"Good" is a very subjective term. It can mean a couple of things when used in the context of making demo tapes. "Good" can mean the song (with a slant toward "hit" potential), or it can mean the engineering or production values on the tape. Which is more important? Read on!
scenario: The Vice President of A&R at a major record label is sitting
in his office listening to tapes. The first tape he pops into his deck
sounds great. The cymbals are crisp. The lead vocal cuts right through
the mix. The guitars are warm, but edgy. The bass is round, fat and
punchy. The kick drum gives you a heart attack with each beat. The snare
pierces like a hollow point bullet. The mix is perfect. The musicianship
is superb. The song is very good, although just a little bit dated.
All in all, a very good demo.
The next tape
goes in to the deck. The drums sound distant and a little muffled. The
guitars are raunchy. The bass is okay. The musicianship is sloppy, but
it has some feel and emotion to it. The song however, is unlike anything
this man has ever heard. It's unusual, and very infectious. It's raw,
but it has something about it that won't let go. The lead vocal is "in
your face," and the singer is sweating emotion from every pore.
Which of these
demos will the A&R person sign? The latter. Why? Because it's a hit
song, not a close call. The first demo had everything going right for
it but the song. Record companies are in business to make money. They
bet a portion of the farm on every release. You can bet dollars to donuts
that they would much rather bet on a hit song than a demo with great
engineering or great production. You can also bet that they would rather
put their money on an artist who has "star quality" than one who obviously
spent a small fortune on their demo.
lesson here? Buy yourself a home studio system that you can afford (unless
you already own one), and learn to use it well. You'll spend a few (maybe
several) thousand dollars in the process, but you would have to spend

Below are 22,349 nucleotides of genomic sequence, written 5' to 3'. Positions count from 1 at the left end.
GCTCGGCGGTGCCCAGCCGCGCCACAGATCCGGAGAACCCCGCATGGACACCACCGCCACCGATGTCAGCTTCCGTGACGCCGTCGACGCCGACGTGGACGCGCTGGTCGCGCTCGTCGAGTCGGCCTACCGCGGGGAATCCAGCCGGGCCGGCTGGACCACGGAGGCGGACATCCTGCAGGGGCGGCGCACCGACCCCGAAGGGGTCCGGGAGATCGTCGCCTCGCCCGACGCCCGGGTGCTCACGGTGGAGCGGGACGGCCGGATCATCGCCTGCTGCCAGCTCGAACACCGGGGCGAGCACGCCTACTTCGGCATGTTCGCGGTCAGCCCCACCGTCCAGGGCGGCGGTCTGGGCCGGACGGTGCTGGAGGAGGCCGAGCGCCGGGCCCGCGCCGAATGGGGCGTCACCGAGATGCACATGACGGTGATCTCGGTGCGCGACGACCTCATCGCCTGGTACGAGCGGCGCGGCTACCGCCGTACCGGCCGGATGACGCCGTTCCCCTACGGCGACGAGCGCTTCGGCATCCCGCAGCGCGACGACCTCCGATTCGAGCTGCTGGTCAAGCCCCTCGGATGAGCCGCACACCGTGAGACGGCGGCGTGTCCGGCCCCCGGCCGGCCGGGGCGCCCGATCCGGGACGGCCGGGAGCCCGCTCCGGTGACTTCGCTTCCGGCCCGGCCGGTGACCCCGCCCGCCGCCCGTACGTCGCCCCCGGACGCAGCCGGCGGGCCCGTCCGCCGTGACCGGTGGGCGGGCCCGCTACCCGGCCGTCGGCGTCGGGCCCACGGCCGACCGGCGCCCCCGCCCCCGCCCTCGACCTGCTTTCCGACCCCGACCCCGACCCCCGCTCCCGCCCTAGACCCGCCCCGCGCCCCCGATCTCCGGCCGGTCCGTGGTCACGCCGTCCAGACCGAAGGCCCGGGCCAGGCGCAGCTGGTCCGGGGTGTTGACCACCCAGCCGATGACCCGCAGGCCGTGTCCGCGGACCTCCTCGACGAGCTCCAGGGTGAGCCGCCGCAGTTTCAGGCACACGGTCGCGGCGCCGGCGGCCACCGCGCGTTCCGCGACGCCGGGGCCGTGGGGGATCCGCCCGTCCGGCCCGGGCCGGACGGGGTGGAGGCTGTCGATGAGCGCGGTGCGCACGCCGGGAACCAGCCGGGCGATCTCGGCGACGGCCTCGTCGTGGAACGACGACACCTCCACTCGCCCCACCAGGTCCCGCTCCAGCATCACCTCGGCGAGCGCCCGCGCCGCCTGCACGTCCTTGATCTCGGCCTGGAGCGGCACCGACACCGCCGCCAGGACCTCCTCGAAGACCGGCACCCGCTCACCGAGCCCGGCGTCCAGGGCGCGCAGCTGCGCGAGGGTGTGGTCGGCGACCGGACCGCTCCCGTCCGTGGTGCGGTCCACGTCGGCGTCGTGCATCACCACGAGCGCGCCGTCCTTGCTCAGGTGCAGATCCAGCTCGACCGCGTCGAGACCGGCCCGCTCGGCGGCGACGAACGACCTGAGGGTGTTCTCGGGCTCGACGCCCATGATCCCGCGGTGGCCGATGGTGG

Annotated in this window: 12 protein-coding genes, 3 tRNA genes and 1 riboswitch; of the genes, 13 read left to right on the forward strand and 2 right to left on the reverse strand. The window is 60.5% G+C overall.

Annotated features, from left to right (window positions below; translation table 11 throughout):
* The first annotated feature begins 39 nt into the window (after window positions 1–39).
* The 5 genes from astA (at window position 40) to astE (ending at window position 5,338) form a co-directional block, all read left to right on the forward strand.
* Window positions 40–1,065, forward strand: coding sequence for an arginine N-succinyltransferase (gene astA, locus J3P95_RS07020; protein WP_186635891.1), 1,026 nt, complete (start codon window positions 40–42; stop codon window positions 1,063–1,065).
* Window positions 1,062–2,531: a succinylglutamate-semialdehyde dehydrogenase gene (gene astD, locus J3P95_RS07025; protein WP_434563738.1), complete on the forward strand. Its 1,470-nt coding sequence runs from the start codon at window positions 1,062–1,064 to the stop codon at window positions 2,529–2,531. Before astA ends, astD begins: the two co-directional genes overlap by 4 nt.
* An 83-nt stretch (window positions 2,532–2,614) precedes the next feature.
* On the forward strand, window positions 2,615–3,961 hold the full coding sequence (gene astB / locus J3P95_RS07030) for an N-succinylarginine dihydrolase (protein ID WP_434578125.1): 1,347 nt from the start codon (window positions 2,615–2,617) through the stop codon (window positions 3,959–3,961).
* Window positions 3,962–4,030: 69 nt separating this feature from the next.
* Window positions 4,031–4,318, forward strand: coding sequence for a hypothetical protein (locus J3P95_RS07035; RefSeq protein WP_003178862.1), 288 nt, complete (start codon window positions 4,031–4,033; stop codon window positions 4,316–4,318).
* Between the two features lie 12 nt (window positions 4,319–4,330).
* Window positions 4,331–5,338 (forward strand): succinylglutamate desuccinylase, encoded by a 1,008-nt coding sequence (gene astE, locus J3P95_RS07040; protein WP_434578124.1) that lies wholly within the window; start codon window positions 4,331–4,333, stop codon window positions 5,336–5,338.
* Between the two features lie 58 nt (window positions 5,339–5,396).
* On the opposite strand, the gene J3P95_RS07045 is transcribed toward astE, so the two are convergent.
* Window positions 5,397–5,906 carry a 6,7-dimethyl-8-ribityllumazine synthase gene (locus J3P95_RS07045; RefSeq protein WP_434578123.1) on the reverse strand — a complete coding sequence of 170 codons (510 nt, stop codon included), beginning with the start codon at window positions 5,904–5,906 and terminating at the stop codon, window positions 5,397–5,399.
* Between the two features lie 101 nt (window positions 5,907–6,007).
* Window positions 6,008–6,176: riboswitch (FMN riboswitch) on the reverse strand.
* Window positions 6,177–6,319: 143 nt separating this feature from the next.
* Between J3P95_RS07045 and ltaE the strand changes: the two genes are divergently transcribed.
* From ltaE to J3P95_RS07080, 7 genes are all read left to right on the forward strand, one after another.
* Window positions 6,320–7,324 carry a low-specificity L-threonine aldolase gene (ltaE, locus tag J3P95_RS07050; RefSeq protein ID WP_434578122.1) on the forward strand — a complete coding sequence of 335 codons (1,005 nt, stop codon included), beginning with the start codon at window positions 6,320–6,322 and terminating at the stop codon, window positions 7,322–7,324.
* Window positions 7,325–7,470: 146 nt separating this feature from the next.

that on one round of demos anyway. Read everything you can get your
hands on to get yourself up to speed with your gear. Become obsessive.
Listen to every record that you love. Study how each instrument sounds.
Notice their relative placement in the mix. Play with your equalizers
until you understand the nature of an eq curve. Experiment with reverb
and delays. The more you play around, the more you'll learn. It's not
rocket science. It just looks like it from a distance.
The most important
thing to remember is not to become a gear junkie. Gear will not get
you signed to a record deal. Great songwriting will. A unique artistic
vision will. Star quality will. A zillion dollars worth of gear will
For your purpose,
the use of your home studio requires that you get as familiar with it
as you are with your car. Feel comfortable with it. Have a good command
of it, but don't plan on driving it in the Indy 500. You only need the
gear to make a good clean demo of your music.
master your studio, there are some other things you'll need to know.
First and foremost; songwriter demos don't need much production. A solid
rhythm track with a great lead vocal is often all you'll need. A full
production can often hurt a song pitch more than it can help. Leave
some room for the listener's imagination to do it's thing. If a song
demo is fully produced, it leaves the listener with only one way to
hear ityour way.
rule of demo production is to match the gender of the lead vocalist
with the gender of the artist you want to pitch to. For song pitches,
the lead vocal is crucial. No flat notes. No lackluster performances.
Sell the song. Sing with your entire being, but don't go overboard and
over sell. And please don't be shy about mixing the lead vocal nice
and hot in the mix. The lyrics are very important, not the guitar part!
should be a little more produced, but again, don't feel compelled to
include the kitchen sink unless the kitchen sink is absolutely necessary
to make the song's point.
What else should
go in to a demo package? If it's a song pitch, all you need to include
is a lyric sheet. Make sure the lyric sheet and the tape display the
copyright symbol, the name the song is copyrighted under and the year
the copyright was registered.
For an artist
demo, it's always a good idea to include a photo and a bio. The reason
the record company will want to see a photo is so they can see if you
have that elusive "star quality." An 8 x 10 glossy has always been the
standard for photo presentation, but it's much cheaper to scan your
photo and print it on your bio page.
What does a
record company want to see in a bio? Anything that will show them that
you are successful in your own back yard. News clippings from successful
shows. Proof of radio airplay. Better yetproof that you've sold a
few thousand tapes or CD's in your hometown or surrounding area is the
best ammo you can have to snag a record deal.
the single most important aspect of any demo package is always the song
or songs. All the bells and whistles won't help if the song isn't great.
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